keywords = "Interfacility transfer, Trauma system, Triage, Urban",
author = "Nathens, {Avery B.} and Maier, {Ronald V.} and Brundage, {Susan I.} and Gregory Jurkovich and Grossman, {David C.}",
year = "2003",
month = "1",
day = "1",
doi = "10.1097/01.TA.0000047809.64699.59",
language = "English (US)",
volume = "55",
pages = "444--449",
journal = "Journal of Trauma and Acute Care Surgery",
issn = "2163-0755",
publisher = "Lippincott Williams and Wilkins",
number = "3",

}

TY - JOUR

T1 - The effect of interfacility transfer on outcome in an urban trauma system

AU - Nathens, Avery B.

AU - Maier, Ronald V.

AU - Brundage, Susan I.

AU - Jurkovich, Gregory

AU - Grossman, David C.

PY - 2003/1/1

Y1 - 2003/1/1

N2 - Background Transporting all trauma patients to regional trauma centers is inefficient; however, the bypass of nearer, nondesignated hospitals in deference to regional trauma centers decreases mortality in the severely injured. One approach to improving efficiency is to allow the initial assessment of selected patients at lower level (Level III/IV) designated centers. We set out to evaluate whether patients initially assessed at these centers and then transferred to a Level I facility were adversely affected by delays to definitive care. Methods This is a retrospective cohort study in which the primary exposure being evaluated is initial assessment at a Level III or IV trauma center before transport to a Level I center in an urban setting. The outcomes in this transfer cohort were compared with outcomes in patients transported directly from the scene to a Level I center (direct cohort). The outcomes of interest were mortality, length of stay, and hospital charges. Multivariate analyses were used to adjust for differences in baseline characteristics across these two cohorts. Results Crude length of stay was comparable, whereas mortality was lower and charges were 40% higher in the transfer cohort (n = 281) compared with the direct cohort (n = 4,439). After adjusting for confounders, mortality and length of stay were similar and total charges were significantly greater in the transferred patients. Conclusion Interfacility transfers in a mature urban trauma system do not appear to impact on clinical outcome. However, transfer patients use significantly greater resources as measured by hospital charges. This effect is likely because of the nature of their injuries or, alternatively, delays in reaching definitive care.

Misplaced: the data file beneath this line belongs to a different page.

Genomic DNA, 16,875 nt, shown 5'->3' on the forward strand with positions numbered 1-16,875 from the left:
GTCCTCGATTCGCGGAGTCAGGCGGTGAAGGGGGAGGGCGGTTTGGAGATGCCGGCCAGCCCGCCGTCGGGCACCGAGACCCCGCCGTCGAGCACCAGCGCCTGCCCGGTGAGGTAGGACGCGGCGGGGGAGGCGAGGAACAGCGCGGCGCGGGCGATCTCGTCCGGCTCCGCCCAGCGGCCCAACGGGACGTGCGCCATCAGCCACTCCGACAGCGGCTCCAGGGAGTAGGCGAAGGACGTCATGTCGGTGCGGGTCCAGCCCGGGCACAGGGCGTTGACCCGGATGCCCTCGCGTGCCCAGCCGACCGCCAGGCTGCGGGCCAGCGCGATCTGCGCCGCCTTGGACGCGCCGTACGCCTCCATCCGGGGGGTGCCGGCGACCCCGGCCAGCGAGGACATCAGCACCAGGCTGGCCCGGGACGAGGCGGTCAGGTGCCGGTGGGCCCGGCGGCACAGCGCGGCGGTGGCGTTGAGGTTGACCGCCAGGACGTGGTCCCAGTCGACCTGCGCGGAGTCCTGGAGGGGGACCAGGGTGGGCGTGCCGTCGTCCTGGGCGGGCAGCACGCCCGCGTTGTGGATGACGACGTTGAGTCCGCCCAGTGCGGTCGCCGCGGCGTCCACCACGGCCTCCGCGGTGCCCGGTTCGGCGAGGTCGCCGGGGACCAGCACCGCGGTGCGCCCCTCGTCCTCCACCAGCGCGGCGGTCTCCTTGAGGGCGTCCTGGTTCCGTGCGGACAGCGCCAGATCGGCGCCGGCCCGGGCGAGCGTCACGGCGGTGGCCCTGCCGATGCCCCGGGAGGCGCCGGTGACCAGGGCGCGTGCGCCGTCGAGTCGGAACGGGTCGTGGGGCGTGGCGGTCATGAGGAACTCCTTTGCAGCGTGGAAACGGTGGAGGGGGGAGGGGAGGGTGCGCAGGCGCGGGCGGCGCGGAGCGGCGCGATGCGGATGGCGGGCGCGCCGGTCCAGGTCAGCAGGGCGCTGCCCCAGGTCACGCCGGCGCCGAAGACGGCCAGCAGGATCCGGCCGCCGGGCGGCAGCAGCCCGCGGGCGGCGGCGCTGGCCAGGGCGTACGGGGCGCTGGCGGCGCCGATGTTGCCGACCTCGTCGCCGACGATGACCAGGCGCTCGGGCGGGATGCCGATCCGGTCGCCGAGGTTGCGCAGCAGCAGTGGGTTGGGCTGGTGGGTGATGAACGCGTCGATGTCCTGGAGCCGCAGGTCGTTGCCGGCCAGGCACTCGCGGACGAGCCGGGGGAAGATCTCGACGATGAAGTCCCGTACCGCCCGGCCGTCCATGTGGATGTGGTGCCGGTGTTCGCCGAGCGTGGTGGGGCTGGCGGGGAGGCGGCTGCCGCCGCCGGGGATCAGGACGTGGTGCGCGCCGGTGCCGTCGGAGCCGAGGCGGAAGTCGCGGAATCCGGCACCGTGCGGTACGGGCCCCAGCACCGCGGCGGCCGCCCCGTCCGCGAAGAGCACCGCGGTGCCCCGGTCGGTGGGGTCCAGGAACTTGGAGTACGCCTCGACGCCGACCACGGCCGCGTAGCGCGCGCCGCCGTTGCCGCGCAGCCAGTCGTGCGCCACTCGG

AB - Background Transporting all trauma patients to regional trauma centers is inefficient; however, the bypass of nearer, nondesignated hospitals in deference to regional trauma centers decreases mortality in the severely injured. One approach to improving efficiency is to allow the initial assessment of selected patients at lower level (Level III/IV) designated centers. We set out to evaluate whether patients initially assessed at these centers and then transferred to a Level I facility were adversely affected by delays to definitive care. Methods This is a retrospective cohort study in which the primary exposure being evaluated is initial assessment at a Level III or IV trauma center before transport to a Level I center in an urban setting. The outcomes in this transfer cohort were compared with outcomes in patients transported directly from the scene to a Level I center (direct cohort). The outcomes of interest were mortality, length of stay, and hospital charges. Multivariate analyses were used to adjust for differences in baseline characteristics across these two cohorts. Results Crude length of stay was comparable, whereas mortality was lower and charges were 40% higher in the transfer cohort (n = 281) compared with the direct cohort (n = 4,439). After adjusting for confounders, mortality and length of stay were similar and total charges were significantly greater in the transferred patients. Conclusion Interfacility transfers in a mature urban trauma system do not appear to impact on clinical outcome. However, transfer patients use significantly greater resources as measured by hospital charges. This effect is likely because of the nature of their injuries or, alternatively, delays in reaching definitive care.

KW - Interfacility transfer

KW - Trauma system

KW - Triage

KW - Urban

UR - http://www.scopus.com/inward/record.url?scp=0141857552&partnerID=8YFLogxK

UR - http://www.scopus.com/inward/citedby.url?scp=0141857552&partnerID=8YFLogxK

U2 - 10.1097/01.TA.0000047809.64699.59

DO - 10.1097/01.TA.0000047809.64699.59

M3 - Article

C2 - 14501884

AN - SCOPUS:0141857552

VL - 55

SP - 444

EP - 449

JO - Journal of Trauma and Acute Care Surgery

JF - Journal of Trauma and Acute Care Surgery

SN - 2163-0755

IS - 3

ER -